Must Read Op-Ed and Profiles


Yup. The Republican Party has totally fallen into the moral black hole that is Trump.

‘This is the new Republican Party’
The final GOP holdouts to Donald Trump whimper into oblivion.

Then there’s what’s happening every day. The party of free trade has gone protectionist. The party of spreading freedom and never negotiating with dictators is now full of praise for chumming it up with Kim Jong Un. The party of fighting deficits has blown a trillion-dollar hole in the budget.

Family values and moralizing have been replaced by porn stars and Twitter tantrums. Trump goes to war with the G-7, and the sum of the Republican reaction is a statement from John McCain and a few comments on Sunday TV from Maine Sen. Susan Collins.

There aren’t committee hearings. There aren’t bills put on the floor. There aren’t votes that force the president’s hand. It’s well into cliché that the only people who speak out against Trump are the ones who’ve already been chased out of reelection and are heading to their cushy cable and lobbying gigs.

They can criticize from the sidelines all they want, but they won’t be around or have any power once January rolls around, and Trump and his allies will fill that space.


First Lady Laura Bush

I live in a border state. I appreciate the need to enforce and protect our international boundaries, but this zero-tolerance policy is cruel. It is immoral. And it breaks my heart.

Our government should not be in the business of warehousing children in converted box stores or making plans to place them in tent cities in the desert outside of El Paso. These images are eerily reminiscent of the Japanese American internment camps of World War II, now considered to have been one of the most shameful episodes in U.S. history. We also know that this treatment inflicts trauma; interned Japanese have been two times as likely to suffer cardiovascular disease or die prematurely than those who were not interned.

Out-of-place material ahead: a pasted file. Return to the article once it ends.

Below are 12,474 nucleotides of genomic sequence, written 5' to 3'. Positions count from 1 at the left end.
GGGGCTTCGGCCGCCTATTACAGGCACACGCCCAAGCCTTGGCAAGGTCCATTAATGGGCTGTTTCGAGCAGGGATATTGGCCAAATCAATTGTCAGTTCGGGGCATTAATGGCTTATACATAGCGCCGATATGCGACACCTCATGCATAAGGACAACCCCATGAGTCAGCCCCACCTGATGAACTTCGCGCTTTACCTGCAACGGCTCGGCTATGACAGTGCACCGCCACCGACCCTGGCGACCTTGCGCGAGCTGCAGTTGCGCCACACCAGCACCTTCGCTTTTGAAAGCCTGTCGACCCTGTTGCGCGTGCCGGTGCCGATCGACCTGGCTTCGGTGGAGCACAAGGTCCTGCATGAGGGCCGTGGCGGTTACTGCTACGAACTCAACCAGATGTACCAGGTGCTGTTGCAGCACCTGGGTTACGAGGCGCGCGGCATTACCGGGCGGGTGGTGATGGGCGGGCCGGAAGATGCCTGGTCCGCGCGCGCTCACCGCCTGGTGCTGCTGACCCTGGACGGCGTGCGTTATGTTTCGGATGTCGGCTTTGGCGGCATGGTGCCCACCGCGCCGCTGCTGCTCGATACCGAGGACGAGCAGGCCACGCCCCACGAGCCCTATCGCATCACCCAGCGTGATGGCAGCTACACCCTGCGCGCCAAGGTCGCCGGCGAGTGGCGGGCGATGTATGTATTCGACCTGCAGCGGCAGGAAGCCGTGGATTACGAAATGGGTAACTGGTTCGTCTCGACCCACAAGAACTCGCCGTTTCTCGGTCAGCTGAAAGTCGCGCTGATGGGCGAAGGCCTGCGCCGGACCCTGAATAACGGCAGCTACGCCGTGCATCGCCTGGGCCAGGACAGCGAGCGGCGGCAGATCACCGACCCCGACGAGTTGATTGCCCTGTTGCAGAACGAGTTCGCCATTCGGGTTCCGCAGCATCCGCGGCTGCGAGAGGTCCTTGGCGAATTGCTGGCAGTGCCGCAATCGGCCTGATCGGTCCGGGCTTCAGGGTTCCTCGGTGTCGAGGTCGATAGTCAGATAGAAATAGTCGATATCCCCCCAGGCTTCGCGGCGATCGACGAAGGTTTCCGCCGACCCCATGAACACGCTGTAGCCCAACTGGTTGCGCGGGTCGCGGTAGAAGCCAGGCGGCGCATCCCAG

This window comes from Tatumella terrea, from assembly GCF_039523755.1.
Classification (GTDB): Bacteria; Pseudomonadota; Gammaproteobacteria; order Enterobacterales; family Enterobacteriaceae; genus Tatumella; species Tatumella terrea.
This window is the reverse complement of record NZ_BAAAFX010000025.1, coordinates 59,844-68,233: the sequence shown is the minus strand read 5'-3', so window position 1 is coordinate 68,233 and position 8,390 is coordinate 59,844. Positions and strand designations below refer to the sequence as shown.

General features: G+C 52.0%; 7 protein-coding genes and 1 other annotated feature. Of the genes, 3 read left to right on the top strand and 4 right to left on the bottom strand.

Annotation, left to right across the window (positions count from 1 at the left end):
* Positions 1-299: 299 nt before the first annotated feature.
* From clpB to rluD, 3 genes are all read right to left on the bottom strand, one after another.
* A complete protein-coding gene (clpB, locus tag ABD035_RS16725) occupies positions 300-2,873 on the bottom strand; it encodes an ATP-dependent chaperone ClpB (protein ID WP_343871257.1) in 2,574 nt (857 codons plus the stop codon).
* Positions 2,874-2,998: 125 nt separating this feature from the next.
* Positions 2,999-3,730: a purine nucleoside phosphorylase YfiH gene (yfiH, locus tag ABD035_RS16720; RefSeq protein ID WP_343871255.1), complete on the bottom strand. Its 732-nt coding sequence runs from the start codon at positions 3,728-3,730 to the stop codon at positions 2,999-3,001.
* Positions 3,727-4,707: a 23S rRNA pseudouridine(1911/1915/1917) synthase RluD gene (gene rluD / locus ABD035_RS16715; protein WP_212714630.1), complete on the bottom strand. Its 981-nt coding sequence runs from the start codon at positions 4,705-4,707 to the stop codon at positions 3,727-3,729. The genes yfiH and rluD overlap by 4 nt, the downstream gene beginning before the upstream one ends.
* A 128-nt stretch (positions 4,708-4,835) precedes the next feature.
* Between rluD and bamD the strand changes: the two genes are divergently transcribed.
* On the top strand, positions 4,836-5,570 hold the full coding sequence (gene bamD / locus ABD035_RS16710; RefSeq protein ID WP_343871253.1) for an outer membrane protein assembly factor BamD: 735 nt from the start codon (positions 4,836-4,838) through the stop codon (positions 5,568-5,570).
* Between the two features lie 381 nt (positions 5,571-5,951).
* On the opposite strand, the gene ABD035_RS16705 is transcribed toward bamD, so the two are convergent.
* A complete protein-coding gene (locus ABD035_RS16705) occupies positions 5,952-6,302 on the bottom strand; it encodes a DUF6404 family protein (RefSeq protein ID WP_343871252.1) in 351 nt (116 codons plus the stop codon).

A Tour of Paul Manafort’s Jail Cell

Paul Manafort’s jail cell as it appeared in 2009 when visited by Michael Vick and his brother Marcus during the filming of a reality TV series – see below for details. Michael had stayed in the cell in 2007 while awaiting sentencing. Now the very same cell is occupied by Paul Manafort. This shot of the bunk bed and chair is taken from the sink/toilet area. The window above the chair looks into the corridor. There are no windows to the outside.

The sink/toilet area which is across the cell from the bed. Michael Vick, on the right, is showing the cell to his brother, Marcus. (Important: these photos were not taken during the time Michael was incarcerated, but during a return visit.) The shower is behind the curtain. A typical meal is in the tray – it’s not specifically mentioned in the TV show, but I’m assuming that’s what it is.

The cell door. From this and the other two photos above you can get an idea of how small the cell is.

The exercise yard. Michael Vick was always alone in the yard; no other inmates were allowed with him. (This photo shows Michael (on the left) and his brother, Marcus, during a return visit.) For his entire stay, Michael basically saw his cell for 23 hrs/day and this yard for 1 hr/day. Manafort’s stay is likely to be very similar.